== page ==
Free up some mental space with the canvases in Concept
The app marketplace is a crowded space when it comes to productivity downloads, and developers have taken it into their own hands to ensure that the functionality and interface of their own work allows them to stand out. The issue here is an overuse of bells and whistles on apps that are supposed to make your working day – or life in general – run more smoothly. It’s a nice change of pace then when an app comes along that lets you dictate how you use it, and how it looks most of the time. Concept does this immaculately, giving you a blank canvas, and some annotation options before leaving you to it.
The app’s usefulness lies in its flexibility, in that you literally start with a blank page, but within a few taps can turn it into an expansive flow chart or a mobile notice board for your busy weekend. It is probably a stretch to say that this app is all things to all men, but others would do well to take note of some of the minimal nature that has been applied here.
To start work on your canvas, tap the screen to open the pop-up menu, which lists all of the possible features you can drop into it – ranging from a sticky note to magnets, which are image based and designed to look similar to the sort of thing you might put on your fridge, this option almost perfectly shows off the scope of Concept; you can use it as a serious conceptualising board in the office, or as a digital, mobile version of the fridge door where you pin all the important family dates, arrangements and meetings, past and future. The divider lines to create sections, and indeed the arrows used to create charts, are all hand-drawn in their appearance which does give a casual impression, but at the same time are pleasing from a design sense so are more than acceptable for use in a more formal environment. It’s another example of Concept almost trying to cover every base, and to its credit it has done a very good job of that.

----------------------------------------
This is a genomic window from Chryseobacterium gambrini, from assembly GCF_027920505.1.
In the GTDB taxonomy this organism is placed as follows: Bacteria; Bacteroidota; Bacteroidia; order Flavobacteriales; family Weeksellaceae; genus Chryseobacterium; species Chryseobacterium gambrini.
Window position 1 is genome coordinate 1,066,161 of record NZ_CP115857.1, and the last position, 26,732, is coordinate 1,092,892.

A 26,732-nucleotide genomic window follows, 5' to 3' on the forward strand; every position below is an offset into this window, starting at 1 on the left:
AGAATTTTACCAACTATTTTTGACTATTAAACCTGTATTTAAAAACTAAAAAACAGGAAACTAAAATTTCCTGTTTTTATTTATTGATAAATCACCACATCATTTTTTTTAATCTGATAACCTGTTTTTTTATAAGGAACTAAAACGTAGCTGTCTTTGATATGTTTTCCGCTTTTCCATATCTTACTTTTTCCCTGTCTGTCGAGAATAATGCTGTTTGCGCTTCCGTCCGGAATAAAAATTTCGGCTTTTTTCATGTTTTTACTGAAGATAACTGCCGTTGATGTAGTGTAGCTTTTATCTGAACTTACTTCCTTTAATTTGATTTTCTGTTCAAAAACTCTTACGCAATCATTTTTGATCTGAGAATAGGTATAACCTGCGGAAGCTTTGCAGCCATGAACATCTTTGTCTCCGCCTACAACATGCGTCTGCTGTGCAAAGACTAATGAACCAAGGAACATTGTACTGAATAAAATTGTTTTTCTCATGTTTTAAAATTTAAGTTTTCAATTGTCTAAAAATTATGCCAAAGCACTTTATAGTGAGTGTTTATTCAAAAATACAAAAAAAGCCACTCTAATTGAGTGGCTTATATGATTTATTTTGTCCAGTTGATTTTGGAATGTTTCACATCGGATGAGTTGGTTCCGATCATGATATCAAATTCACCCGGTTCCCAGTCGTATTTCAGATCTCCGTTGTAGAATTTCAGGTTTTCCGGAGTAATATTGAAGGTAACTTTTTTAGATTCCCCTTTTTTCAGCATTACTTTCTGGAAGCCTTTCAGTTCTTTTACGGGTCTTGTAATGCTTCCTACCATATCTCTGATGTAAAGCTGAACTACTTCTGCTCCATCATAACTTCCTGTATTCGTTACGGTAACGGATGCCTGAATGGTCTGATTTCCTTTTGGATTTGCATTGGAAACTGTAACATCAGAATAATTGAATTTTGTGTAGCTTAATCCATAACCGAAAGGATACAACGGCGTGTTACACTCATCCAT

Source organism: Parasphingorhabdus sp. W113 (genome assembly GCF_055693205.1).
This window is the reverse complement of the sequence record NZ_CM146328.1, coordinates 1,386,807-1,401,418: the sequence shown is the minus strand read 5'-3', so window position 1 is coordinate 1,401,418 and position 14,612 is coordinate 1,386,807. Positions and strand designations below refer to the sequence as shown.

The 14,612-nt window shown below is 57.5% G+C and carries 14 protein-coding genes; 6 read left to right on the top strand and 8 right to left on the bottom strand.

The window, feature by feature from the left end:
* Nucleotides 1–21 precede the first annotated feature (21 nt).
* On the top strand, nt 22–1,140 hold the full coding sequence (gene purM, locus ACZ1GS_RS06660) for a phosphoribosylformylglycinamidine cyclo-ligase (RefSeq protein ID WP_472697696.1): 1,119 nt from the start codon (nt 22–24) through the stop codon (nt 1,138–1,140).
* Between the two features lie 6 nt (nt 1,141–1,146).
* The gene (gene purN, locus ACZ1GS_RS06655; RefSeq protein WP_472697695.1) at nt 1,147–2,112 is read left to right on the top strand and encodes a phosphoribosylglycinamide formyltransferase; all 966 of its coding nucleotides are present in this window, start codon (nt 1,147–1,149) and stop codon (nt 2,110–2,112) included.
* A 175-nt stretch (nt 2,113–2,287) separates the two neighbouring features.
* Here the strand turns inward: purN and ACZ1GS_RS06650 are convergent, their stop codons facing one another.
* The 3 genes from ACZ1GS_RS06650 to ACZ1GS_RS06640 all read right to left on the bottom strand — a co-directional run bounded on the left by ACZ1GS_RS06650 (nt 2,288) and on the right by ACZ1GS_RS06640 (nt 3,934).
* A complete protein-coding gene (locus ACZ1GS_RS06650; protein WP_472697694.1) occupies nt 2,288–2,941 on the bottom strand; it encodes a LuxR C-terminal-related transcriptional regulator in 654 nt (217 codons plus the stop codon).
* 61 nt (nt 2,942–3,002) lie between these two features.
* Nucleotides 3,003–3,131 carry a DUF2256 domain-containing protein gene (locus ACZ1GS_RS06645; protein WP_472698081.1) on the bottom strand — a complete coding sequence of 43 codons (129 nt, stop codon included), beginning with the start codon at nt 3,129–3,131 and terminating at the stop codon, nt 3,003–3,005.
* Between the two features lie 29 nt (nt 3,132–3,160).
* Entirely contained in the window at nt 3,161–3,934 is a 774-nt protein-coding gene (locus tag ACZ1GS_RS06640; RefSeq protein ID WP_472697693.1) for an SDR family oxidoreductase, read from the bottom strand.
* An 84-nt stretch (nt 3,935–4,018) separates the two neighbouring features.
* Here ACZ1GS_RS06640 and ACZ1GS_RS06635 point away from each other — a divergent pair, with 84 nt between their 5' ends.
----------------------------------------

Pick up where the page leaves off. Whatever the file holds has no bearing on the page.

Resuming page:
In total there are ten different type of posts that you can make onto your canvas, with a healthy diversity among them to ensure that most possible avenues are covered in terms of what you may need. What is equally impressive is the functionality that comes with each post and the rate of response from the app itself. There is no need to over-extenuate on-screen gestures in order to pick up different parts of the canvas; just touch and begin to drag and the app will respond instantly. Its an impressively sleek process to be a part of. This allows you to be as neat or indeed as messy as you like – it works with how you like to organise yourself. The gestures also allow you to rotate the direction of arrows you drop in. At first glance it looks as if they only point left, which would be an issue should you wish to build a chart, but execute the rotate gesture on an arrow and it will follow suit. It’s also worth noting that you can change the style of any arrows you add by tapping them and selecting the Change Style option from the pop-up menu.
The only real setback is perhaps the lack of real scope when it comes to sharing your board, if you should wish to do so. There are two export options available; either export the canvas as an image file to your Camera Roll or via email, or alternatively you can save it as a PDF file and export it to iBooks or another app that supports the file type. While these are useful options, it feels like there should be a cloud sharing option to send your boards between Concept users, expanding the idea of being able to share ideas. Exporting as an image or PDF file means that adjustments can’t be made to that copy once you’ve sent it, and this seems like a flaw in an app that has been so very precise in what it wants to offer you up to this point.
It’s a slight sticking point, but this is still a smart and well-made app that has plenty to offer the user in need of some extra creative or thinking space.
Get complete control over how you manage your virtual work space through fluid gestures and posting options.
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